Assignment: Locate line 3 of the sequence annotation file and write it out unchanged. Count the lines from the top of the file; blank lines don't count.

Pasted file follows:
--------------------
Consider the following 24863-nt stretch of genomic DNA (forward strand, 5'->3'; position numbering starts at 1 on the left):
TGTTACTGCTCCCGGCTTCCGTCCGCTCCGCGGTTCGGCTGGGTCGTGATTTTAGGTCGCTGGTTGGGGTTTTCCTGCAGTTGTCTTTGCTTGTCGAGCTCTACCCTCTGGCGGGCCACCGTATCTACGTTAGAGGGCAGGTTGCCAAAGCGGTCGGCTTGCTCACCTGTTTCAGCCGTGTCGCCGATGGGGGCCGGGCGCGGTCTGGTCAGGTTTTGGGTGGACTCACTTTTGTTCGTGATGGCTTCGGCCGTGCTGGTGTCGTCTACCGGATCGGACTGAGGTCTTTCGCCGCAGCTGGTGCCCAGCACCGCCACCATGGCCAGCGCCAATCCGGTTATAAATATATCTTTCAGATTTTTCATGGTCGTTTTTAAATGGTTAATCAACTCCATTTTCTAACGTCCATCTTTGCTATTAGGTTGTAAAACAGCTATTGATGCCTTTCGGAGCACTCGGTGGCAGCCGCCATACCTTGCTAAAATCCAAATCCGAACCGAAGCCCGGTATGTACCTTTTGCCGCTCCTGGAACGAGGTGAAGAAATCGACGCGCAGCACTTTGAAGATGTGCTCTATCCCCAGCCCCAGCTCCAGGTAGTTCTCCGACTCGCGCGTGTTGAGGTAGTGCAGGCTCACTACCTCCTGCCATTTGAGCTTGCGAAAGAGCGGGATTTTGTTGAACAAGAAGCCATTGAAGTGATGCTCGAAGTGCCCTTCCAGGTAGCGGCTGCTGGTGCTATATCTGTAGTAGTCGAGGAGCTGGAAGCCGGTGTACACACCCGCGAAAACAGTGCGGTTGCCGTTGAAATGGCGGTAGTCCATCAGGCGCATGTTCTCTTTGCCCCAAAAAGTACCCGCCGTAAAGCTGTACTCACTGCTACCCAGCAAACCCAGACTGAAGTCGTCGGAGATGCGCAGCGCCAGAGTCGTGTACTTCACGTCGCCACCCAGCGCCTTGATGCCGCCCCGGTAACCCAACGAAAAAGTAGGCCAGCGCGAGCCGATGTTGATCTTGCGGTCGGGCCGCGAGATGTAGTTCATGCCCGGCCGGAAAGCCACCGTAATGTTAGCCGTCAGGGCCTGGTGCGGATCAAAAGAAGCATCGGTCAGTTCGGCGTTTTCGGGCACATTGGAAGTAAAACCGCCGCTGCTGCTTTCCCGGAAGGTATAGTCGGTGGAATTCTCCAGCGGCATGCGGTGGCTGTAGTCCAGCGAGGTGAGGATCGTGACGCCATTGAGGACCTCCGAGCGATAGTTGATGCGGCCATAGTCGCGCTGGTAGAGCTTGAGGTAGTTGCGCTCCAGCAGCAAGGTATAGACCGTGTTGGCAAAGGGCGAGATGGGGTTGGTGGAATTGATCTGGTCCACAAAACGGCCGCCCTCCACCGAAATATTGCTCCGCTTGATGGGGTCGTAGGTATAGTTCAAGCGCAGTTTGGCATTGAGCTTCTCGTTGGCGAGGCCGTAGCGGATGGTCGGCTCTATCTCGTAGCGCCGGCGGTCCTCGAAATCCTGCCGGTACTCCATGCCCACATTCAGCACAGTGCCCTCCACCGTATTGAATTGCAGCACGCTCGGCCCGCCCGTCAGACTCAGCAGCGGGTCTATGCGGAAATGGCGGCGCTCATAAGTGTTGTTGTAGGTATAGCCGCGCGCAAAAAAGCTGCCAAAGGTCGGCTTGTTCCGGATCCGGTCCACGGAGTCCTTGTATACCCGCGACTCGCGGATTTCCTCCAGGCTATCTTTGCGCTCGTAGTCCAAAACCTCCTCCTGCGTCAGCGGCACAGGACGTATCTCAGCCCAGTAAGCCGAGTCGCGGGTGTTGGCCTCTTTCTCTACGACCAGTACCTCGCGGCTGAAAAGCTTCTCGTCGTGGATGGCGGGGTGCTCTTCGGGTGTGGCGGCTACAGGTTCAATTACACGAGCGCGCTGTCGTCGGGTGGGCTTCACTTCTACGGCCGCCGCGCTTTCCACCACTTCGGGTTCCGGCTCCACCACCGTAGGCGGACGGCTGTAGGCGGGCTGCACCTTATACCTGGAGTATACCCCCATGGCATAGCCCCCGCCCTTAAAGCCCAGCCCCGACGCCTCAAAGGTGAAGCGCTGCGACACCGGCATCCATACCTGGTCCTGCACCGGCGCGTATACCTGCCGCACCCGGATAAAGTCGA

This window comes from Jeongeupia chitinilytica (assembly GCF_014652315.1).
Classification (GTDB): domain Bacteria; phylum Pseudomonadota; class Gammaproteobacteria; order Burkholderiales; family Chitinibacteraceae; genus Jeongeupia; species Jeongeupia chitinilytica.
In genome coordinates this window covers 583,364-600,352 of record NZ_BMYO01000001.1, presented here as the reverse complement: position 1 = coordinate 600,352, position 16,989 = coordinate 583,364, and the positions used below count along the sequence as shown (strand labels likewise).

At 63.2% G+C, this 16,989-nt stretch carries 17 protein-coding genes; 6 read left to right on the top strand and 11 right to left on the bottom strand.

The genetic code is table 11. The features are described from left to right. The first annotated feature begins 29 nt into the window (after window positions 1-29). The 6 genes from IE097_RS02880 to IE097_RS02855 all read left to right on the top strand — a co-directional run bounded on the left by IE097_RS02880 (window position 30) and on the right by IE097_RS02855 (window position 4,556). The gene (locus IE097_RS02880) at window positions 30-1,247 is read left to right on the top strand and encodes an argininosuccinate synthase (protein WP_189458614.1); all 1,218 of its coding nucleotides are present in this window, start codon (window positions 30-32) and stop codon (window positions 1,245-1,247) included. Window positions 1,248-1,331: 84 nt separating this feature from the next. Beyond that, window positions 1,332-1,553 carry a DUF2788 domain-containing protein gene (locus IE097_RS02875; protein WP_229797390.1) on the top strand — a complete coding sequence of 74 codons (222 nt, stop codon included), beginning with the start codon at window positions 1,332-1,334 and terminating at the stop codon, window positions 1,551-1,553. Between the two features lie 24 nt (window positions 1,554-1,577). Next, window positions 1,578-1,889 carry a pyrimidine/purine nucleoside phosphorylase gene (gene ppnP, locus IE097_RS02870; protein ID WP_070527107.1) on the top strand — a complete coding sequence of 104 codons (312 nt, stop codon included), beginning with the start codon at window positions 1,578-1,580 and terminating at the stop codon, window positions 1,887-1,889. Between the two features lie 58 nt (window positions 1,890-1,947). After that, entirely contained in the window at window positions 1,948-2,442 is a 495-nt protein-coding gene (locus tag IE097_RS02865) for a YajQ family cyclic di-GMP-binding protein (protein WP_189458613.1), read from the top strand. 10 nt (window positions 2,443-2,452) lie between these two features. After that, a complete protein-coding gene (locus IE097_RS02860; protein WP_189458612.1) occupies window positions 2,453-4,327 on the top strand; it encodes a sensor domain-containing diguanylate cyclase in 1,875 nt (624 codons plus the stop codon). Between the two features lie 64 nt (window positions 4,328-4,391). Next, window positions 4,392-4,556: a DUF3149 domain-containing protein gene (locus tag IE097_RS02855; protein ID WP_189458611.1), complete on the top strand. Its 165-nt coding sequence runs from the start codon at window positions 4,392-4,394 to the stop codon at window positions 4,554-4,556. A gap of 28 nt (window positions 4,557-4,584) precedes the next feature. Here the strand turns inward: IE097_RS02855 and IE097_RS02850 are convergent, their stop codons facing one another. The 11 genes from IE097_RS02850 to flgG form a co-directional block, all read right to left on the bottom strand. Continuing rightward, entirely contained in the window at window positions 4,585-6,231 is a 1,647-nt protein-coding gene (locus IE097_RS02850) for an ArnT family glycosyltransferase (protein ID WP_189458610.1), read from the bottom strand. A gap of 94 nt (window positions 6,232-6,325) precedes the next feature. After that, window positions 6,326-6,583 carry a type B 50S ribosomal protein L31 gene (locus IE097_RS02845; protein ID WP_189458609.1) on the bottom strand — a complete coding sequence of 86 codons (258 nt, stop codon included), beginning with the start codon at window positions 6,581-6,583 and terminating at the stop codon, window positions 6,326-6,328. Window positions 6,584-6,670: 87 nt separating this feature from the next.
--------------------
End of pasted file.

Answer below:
This window comes from Jeongeupia chitinilytica (assembly GCF_014652315.1).